Steve Carmody / Michigan Radio

State Board of Education President John Austin published a commentary in MLive yesterday.

He's raises big concerns over a series of education overhaul bills working their way through Michigan's lame duck legislative session.

Austin writes these bills have the potential to upend Michigan's public school system.

These would allow a host of new schools and learning venues to be created. Working together, these proposals would replace a coherent education reform strategy—that has enjoyed bipartisan support, with a “Wild West” of unfettered, unregulated new school creation, decoupled from the goal of improving learning and student outcomes.

If implemented, it could erode or destroy completely our current public schools and education system in favor of a chaotic, often for-profit-provided education marketplace.

This legislation creates an unlimited and largely unregulated marketplace of new online schools, for-profit-run schools, schools run by businesses, universities, community organizations, and municipal governments. It would allow new authorizers to create schools in any location, for any reason, with little oversight.

If the bills aim to create a robust school choice marketplace, Austin writes, then the bills should explicitly say this.

He says debate should then occur as to whether all families in Michigan would truly have access to all the options.

The bills he's questioning are HB 6004, SB 1358, and a "yet to be introduced financing bill."

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State officials, teachers, school administrators and researchers will mingle today at a day-long education conference in East Lansing. This will be the 17th annual Governor’s Education Summit.

Last year, Governor Rick Snyder called for an overhaul of education and how teachers do their jobs.

A lot of the sessions will focus on flexibility in classrooms and helping teachers and students meet new performance expectations. Also, strategies to create an education system that starts with pre-school and continues through college or job training.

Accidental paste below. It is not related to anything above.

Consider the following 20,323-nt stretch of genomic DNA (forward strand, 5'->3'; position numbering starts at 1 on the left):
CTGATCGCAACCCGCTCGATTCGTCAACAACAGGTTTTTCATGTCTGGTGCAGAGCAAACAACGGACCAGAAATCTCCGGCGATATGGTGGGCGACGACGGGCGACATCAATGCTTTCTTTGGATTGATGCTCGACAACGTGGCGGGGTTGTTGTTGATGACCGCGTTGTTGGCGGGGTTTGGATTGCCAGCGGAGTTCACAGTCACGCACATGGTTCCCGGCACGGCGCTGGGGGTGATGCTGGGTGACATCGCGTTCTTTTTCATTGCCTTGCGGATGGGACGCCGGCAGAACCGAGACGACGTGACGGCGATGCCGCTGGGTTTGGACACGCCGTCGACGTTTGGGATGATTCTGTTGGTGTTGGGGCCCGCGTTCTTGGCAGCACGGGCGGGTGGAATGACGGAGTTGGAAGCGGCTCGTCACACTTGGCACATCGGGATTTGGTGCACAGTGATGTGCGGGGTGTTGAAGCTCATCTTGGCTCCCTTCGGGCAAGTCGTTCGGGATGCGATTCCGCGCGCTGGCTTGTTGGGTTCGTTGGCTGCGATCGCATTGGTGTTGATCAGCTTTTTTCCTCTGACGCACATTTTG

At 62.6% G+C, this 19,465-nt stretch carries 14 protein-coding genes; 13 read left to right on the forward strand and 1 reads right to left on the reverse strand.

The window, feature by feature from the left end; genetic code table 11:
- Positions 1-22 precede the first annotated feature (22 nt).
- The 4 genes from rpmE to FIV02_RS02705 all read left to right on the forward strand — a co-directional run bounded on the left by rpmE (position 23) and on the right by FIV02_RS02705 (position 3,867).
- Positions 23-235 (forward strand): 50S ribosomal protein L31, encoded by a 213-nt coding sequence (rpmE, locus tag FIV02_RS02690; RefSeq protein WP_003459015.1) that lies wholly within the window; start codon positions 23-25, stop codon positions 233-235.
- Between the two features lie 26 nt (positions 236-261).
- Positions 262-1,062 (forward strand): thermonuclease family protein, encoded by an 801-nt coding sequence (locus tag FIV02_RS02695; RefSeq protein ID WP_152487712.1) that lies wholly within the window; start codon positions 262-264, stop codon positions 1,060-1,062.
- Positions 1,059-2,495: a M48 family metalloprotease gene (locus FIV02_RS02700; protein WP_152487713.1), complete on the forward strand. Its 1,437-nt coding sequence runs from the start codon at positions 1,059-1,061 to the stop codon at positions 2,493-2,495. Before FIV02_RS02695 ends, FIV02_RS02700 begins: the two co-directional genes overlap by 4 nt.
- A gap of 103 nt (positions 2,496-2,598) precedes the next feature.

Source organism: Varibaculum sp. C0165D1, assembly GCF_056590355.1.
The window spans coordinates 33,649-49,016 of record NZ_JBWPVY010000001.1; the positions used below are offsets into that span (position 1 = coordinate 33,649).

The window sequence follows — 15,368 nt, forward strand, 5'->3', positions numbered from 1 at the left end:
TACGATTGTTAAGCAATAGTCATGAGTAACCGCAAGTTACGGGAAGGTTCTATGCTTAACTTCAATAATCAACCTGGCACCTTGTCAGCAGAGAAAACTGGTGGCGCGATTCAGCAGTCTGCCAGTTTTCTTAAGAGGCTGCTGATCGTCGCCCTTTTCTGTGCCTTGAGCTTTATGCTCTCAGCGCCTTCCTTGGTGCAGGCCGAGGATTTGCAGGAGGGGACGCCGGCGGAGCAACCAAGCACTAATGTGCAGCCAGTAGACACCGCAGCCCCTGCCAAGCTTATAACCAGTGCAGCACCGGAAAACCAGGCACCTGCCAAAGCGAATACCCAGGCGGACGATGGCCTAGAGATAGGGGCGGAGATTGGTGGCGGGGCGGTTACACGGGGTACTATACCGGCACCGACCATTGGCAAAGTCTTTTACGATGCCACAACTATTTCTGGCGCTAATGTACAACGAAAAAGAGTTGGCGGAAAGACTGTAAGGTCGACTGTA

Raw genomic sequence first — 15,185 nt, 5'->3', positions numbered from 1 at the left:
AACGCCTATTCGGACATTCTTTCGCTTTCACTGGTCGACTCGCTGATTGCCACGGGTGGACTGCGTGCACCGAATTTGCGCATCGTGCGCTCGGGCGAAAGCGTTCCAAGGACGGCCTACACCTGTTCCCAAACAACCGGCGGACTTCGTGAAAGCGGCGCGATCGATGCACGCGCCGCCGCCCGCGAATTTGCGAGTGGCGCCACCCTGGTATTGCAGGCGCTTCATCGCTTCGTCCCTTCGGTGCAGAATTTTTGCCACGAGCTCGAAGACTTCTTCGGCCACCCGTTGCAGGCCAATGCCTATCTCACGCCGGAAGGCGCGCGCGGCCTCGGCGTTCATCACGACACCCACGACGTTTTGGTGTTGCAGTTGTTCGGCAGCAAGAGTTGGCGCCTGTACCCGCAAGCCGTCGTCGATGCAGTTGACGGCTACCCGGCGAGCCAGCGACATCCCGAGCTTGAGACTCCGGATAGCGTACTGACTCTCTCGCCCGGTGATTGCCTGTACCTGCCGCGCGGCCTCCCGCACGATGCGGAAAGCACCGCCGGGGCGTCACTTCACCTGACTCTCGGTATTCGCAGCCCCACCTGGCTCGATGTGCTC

Democrat John Austin is the president of the Michigan State Board of Education. He says Michigan needs to do a better job of making education past high school accessible and worthwhile.

“We said everybody needs a post-secondary degree, not a high school degree, and we’ve been dis-investing in our community colleges and our universities in this state for a dozen years," Austin says.

Republican Lt. Gov. Brian Calley will also address the conference on different strategies for improving Michigan schools.

DETROIT (AP) — Democrats have chosen their favorites for this fall's Michigan Supreme Court and education board races, hoping once again to give their candidates a five-month jump in fundraising and campaigning over Republicans.

Votes at Saturday's state convention in Detroit were nonbinding, since Democrats can't nominate candidates until the party's September convention. Republicans will nominate candidates in August.

The Michigan Board of Education has extended the contract of state Superintendent of Public Instruction Mike Flanagan, the Associated Press reports. The AP reports:

The decision means Flanagan will remain on the job until 2014. The extension doesn't come with a salary increase for Flanagan, who currently earns $183,995.

Flanagan was first appointed State Superintendent of Public Instruction in 2005.

For the first time in a decade, Michigan's State Board of Education has a new president. Yesterday, John Austin was unanimously elected to lead the board.  He replaces fellow Democrat Kathleen Straus. Democrats have a 5-3 majority on the board.

Austin was first elected to the board in 2000 and re-elected in 2008.

In a release sent out yesterday, Austin said he is, "proud that during his 10 years on the State Board... the Board has functioned as a bi-partisan change agent for education reform and improvement"

As the Associated Press reports:

Democrat Casandra Ulbrich was elected vice president, Republican Nancy Danhof was elected secretary and Democrat Marianne Yared McGuire will continue as treasurer. Republican Richard Zeile will represent the state board on the National Association of State Boards of Education.